Larry Kuhn wears his greatest secret on his sleeve.
The Prescott native carries a guitar on his back and a mandolin in hand. He wanders from jam session to jam session. He doesn't hide his secret well and yet he doesn't want the word to get out that his passion is easier than it looks.
"Bluegrass is the best-kept secret in the world," Kuhn said. "It's not that hard to play. You have to have the soul to play it — you just have to have the style."
Kuhn is just one of the many musicians who traveled to Bakersfield to be a part of the Great 48 jam, which has been in full swing since Thursday.
The annual bluegrass showcase, now in its 10th year, is an opportunity for musicians of all skill levels and backgrounds to bond over their love of music. The artists take over the Bakersfield Marriott at the Convention Center and turn designated suites into miniature concert halls or practice sessions reminiscent of friendly band practice. The gathering is as much about learning as it is about showing off. The free event is open to anyone who wants to participate or to just come and listen, said organizer Jack Pierce.
"It's good music that offers a good system of values," Pierce said. "It's challenging, it's fast."
The Great 48 jam is organized by the California Bluegrass Association, the largest volunteer-run bluegrass affiliation in the world, said organization president Theresa Gooding. More than 2,800 musicians from around the country are attending the festival this year, Gooding said. While the musical event draws talent from across the nation, the biggest effort is to bridge the gap between bluegrass artists from Northern California and Southern California, and Bakersfield became the perfect location for everyone to unite, she said.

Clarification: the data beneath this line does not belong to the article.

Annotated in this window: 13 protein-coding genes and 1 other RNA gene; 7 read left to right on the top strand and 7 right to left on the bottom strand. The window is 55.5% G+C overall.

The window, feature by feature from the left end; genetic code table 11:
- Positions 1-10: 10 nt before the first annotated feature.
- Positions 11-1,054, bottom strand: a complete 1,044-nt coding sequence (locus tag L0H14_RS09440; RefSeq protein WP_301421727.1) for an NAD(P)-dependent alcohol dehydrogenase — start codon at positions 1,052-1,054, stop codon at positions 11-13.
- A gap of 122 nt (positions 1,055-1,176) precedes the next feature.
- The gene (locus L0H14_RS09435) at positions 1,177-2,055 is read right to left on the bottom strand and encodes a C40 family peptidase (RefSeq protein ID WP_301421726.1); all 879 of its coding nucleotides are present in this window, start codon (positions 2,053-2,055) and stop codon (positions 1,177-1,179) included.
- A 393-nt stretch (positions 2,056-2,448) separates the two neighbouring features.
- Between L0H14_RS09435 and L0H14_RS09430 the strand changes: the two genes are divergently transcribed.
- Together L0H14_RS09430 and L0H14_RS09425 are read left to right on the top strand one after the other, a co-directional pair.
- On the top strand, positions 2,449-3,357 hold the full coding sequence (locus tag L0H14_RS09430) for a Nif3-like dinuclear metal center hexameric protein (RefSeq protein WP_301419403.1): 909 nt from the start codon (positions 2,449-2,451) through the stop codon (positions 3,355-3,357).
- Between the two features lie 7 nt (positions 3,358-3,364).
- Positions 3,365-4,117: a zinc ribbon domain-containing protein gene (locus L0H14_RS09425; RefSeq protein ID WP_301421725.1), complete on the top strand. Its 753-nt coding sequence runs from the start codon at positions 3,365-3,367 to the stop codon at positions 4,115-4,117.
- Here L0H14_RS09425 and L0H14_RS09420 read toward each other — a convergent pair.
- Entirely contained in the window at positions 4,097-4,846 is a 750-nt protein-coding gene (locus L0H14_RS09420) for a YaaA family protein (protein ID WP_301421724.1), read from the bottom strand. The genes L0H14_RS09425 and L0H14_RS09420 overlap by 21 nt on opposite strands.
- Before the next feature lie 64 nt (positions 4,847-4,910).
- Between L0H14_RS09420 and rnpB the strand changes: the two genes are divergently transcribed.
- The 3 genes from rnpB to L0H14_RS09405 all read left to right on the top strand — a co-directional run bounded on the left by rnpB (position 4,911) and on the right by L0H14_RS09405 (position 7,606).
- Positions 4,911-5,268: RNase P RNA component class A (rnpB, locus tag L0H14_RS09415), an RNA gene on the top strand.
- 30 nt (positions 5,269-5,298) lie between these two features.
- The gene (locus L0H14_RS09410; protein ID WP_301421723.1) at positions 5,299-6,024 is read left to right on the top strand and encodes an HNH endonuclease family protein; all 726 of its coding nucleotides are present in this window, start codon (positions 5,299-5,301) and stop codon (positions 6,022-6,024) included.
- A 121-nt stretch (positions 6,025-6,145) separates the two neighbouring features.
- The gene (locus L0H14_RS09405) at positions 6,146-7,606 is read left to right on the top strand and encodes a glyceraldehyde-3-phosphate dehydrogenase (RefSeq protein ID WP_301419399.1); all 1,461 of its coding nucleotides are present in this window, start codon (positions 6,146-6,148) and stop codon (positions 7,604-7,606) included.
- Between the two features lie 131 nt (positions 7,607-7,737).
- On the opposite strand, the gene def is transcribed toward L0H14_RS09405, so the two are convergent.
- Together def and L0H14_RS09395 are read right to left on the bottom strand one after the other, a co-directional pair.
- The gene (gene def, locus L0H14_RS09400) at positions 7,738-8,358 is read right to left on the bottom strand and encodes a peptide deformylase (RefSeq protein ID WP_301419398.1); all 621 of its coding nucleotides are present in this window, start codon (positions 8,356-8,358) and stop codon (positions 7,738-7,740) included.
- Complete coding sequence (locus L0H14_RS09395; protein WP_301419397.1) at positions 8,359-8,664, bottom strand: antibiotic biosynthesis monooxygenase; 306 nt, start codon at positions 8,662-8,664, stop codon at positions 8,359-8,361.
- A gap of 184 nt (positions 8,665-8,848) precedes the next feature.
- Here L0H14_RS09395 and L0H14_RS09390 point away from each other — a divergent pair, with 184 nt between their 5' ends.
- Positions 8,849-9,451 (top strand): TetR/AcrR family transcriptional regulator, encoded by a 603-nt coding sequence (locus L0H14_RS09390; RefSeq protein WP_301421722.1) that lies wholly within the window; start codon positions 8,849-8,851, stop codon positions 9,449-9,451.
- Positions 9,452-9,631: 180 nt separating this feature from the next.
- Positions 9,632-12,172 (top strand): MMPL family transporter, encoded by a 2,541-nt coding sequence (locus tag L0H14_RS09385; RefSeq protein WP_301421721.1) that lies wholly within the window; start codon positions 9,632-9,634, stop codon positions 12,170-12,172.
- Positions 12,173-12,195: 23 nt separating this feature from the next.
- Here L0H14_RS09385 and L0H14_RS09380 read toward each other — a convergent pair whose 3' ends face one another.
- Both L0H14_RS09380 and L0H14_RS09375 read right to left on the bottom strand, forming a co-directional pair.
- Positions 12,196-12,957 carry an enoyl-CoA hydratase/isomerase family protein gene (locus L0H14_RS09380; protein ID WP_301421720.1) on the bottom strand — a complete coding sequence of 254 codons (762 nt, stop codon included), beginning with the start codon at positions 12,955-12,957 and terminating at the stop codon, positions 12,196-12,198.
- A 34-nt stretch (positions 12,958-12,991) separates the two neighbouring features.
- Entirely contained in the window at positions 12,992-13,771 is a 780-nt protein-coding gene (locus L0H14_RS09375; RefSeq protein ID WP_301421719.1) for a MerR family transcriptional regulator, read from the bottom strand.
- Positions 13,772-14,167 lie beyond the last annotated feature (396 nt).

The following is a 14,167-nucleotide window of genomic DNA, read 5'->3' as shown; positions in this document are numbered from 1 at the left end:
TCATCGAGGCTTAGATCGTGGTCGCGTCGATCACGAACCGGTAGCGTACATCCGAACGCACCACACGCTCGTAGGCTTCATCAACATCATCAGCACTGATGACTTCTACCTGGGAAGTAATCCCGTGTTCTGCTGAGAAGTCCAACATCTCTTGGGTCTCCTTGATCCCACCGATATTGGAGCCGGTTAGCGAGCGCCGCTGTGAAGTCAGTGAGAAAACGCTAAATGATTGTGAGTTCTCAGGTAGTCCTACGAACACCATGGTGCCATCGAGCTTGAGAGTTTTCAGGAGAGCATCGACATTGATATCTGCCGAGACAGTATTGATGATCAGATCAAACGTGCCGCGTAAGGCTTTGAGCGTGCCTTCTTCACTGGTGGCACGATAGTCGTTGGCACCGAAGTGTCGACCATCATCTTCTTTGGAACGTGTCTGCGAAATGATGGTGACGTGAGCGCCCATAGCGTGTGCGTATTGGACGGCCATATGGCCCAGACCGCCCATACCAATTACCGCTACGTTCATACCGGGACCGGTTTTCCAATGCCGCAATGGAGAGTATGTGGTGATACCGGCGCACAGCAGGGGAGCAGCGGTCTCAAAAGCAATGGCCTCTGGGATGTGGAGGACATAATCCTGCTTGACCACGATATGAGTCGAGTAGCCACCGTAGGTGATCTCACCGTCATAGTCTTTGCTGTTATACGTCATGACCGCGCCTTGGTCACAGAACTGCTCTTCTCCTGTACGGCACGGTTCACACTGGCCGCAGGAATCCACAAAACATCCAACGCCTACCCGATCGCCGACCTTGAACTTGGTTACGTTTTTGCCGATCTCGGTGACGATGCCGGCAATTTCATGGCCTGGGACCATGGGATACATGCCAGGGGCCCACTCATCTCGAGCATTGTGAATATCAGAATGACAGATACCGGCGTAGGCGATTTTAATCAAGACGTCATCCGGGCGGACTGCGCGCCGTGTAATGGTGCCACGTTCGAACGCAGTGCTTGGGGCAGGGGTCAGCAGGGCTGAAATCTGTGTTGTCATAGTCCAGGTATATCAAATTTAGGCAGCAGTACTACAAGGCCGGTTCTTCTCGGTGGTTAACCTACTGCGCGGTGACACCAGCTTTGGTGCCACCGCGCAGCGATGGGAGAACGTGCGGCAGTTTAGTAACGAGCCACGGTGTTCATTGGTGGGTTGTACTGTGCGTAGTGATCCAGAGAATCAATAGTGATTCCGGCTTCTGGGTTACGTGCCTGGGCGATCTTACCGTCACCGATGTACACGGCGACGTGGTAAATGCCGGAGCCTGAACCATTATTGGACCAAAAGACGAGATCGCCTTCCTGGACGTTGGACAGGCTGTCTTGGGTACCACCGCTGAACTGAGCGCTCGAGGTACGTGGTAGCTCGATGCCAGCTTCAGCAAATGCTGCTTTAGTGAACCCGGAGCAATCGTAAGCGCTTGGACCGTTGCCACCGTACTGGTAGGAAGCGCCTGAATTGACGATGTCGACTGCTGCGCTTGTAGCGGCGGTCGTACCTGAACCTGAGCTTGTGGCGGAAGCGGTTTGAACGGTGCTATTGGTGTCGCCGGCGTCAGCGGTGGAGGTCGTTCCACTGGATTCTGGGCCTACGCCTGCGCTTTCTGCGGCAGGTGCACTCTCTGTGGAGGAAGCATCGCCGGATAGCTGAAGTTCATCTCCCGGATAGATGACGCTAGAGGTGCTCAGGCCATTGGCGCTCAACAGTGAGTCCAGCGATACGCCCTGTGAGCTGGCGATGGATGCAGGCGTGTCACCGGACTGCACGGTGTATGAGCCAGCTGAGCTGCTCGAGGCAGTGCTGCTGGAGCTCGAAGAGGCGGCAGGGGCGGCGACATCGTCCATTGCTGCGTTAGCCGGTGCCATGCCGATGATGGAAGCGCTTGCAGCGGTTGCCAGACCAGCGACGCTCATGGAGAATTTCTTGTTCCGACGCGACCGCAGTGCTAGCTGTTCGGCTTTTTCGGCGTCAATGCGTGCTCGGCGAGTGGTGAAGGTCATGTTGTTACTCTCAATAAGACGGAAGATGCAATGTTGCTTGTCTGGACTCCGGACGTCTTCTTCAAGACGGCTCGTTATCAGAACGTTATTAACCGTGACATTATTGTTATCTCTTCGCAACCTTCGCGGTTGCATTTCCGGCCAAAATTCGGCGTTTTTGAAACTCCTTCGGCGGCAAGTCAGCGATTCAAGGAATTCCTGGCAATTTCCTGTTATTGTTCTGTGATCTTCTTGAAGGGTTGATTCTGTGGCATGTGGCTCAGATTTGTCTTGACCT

"This is our one event we try to bring everyone together," Gooding said.
The inception of the Great 48 formed after the failure of the Supergrass festival, said Rick Cornish. After the California Bluegrass Association lost $7,100 with Supergrass, the large bluegrass event was canceled but musicians were still clamoring for more chances to come together and play, so the organization gave it another shot and created the Great 48, a revenue-neutral event that was only about bringing artists together.
"Can you think of any other music where five absolute strangers can get in a circle and play together?" Cornish said. "The genre's form and structure is such that people from different backgrounds can play together. It's like a game and everyone knows the rules but very good musicians can make some amazing spontaneous music."
When exploring the Bakersfield Marriott, listeners will be hard-pressed to find an area devoid of tunes. Music, with sounds straight from the bayou, fills the main floor. Every suite has a different atmosphere, upbeat to somber, that just shows the wide range that bluegrass is capable of.
"The music is universal," jammer Lucy Smith said. "There is a common repertoire. Bluegrass heroes are accessible."
Between playing music together, musicians will gather and trade tips and tricks for the different instruments. The history of each instrument is explored by the artists looking to find the perfect sound.
"All the instruments have legends around them," said musician Sean Barry. "There is a history behind every model of instrument."
For musicians who travel from all over, the Great 48 jam serves as a chance to challenge themselves and, most importantly, bond through their love of bluegrass.
"I go to join sessions and there aren't always good players but they are great folks," Kuhn said. "That makes for great music."